Data, Privacy And Propaganda

Every so often, I become convinced that we are entering a not-so-brave new world dominated by the wunderkind who are able to manipulate the internet and social media.

I’m old enough to remember–vividly!–when the internet was hailed as the great gift to democracy. Finally, people could express themselves free of the gatekeepers–the reporters, editors and other obstacles to unfettered communication. Instead, as one Brookings Institution scholar has noted, the business model of the internet—collecting and manipulating personal information to sell targeted services—has become a  tool for attacking democracy. Worse, as we learned in 2016, Russia and other foreign adversaries have proven especially talented in exploiting this capability.

Of course, the assaults on American electoral integrity don’t all come from other countries. In January–before media reporting became all Covid-19 all the time–the Independent Media Institute interviewed the producer of a film warning about the (mis)use of the Internet and social media by Republican operatives intent upon re-electing Trump.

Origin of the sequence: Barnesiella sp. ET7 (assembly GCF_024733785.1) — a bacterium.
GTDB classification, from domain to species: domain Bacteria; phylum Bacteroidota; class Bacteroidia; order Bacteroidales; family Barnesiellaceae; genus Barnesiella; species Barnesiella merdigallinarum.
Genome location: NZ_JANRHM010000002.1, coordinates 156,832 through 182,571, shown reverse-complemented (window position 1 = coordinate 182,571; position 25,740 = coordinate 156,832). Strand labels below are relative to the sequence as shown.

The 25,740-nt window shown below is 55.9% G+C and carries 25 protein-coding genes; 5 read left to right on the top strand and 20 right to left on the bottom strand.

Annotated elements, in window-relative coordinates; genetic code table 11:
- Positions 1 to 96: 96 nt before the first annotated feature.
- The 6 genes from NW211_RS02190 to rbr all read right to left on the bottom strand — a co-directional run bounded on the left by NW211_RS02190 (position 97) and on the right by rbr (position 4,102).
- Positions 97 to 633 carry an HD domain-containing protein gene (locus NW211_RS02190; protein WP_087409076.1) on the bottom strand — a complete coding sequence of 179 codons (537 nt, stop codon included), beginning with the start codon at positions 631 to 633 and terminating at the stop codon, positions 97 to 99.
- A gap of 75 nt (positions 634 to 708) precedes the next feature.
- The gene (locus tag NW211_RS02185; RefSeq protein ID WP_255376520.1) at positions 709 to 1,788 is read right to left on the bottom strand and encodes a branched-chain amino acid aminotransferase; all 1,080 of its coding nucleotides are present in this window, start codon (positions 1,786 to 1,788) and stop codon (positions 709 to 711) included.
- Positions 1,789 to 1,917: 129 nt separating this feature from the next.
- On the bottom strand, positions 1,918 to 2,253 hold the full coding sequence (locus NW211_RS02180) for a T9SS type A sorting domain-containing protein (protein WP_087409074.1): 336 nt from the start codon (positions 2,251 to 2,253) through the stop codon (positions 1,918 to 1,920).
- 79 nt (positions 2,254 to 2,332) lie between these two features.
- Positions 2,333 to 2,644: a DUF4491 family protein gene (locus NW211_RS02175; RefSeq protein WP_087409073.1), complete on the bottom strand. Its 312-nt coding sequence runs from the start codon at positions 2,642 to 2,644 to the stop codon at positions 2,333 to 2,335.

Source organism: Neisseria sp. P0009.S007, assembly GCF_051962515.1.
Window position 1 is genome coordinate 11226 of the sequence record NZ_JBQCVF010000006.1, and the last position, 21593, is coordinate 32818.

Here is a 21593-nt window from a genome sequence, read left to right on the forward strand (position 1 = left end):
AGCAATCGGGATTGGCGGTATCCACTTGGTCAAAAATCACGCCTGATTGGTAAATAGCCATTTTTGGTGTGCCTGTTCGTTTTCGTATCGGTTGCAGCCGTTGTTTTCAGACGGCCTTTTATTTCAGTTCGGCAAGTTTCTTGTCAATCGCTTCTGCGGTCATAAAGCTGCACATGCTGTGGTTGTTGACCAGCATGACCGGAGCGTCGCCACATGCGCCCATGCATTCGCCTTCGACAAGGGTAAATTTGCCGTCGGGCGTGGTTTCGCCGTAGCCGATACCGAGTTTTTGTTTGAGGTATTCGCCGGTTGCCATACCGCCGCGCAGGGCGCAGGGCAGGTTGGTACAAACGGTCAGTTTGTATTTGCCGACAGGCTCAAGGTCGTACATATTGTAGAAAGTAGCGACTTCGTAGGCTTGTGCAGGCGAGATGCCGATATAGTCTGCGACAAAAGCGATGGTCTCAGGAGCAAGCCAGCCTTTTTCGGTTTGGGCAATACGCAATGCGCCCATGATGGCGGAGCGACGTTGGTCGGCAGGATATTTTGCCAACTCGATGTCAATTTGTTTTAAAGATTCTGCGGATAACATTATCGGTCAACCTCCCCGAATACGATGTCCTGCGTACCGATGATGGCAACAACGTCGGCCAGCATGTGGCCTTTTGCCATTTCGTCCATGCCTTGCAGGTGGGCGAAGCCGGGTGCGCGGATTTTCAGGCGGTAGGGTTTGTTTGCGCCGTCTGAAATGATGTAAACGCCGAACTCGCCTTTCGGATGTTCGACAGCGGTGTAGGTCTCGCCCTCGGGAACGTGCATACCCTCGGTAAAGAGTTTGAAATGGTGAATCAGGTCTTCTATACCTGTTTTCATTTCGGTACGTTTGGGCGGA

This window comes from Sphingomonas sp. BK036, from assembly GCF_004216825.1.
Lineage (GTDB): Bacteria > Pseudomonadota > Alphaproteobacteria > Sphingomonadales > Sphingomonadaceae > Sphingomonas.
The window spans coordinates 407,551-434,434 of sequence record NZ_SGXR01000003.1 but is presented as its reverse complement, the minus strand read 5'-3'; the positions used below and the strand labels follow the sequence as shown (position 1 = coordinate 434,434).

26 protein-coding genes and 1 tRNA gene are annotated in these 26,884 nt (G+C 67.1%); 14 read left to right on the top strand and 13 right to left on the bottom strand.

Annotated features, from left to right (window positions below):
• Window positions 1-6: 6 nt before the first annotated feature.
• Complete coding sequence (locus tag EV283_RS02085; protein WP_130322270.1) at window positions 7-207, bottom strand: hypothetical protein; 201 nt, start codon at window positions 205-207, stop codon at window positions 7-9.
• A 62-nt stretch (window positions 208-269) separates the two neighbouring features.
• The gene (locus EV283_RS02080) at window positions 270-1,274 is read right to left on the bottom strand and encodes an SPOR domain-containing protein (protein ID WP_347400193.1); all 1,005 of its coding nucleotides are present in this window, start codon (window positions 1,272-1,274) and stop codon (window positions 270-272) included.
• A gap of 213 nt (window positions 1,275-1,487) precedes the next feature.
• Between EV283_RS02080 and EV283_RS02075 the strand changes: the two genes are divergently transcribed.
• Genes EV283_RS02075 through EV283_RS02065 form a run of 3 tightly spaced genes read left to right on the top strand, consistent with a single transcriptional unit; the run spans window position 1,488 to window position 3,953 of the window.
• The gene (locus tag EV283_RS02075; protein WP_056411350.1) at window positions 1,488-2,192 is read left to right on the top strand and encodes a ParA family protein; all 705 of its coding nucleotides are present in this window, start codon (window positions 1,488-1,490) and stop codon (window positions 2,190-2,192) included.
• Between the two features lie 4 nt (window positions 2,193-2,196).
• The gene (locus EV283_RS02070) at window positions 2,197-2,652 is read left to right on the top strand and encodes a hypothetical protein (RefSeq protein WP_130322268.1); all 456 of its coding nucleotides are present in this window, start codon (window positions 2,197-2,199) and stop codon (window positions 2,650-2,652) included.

The producer was Josh Fox, an Emmy-winning and Oscar-nominated filmmaker; his last documentary was “Gasland,” which has been credited with jump-starting the global anti-fracking movement. His new project, commissioned by HBO, is “The Truth Has Changed,” described in the article as “a live theater-based project that sounds the alarm on the right-wing disinformation campaign working to secure President Trump’s reelection.”

The Fox interview began with a fairly chilling description of the multiple  sophisticated ways in which fossil fuel companies had tried to discredit him and “Gasland.”